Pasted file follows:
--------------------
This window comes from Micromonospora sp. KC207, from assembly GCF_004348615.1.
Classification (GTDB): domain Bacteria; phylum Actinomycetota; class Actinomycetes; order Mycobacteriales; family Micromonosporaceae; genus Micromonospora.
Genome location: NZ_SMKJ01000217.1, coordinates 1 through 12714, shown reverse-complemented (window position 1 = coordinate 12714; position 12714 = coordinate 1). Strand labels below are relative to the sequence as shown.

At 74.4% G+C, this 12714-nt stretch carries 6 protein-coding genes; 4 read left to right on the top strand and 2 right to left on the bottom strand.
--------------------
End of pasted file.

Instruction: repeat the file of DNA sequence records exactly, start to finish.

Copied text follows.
This window comes from Micromonospora sp. KC207, from assembly GCF_004348615.1.
Classification (GTDB): domain Bacteria; phylum Actinomycetota; class Actinomycetes; order Mycobacteriales; family Micromonosporaceae; genus Micromonospora.
Genome location: NZ_SMKJ01000217.1, coordinates 1 through 12714, shown reverse-complemented (window position 1 = coordinate 12714; position 12714 = coordinate 1). Strand labels below are relative to the sequence as shown.

At 74.4% G+C, this 12714-nt stretch carries 6 protein-coding genes; 4 read left to right on the top strand and 2 right to left on the bottom strand.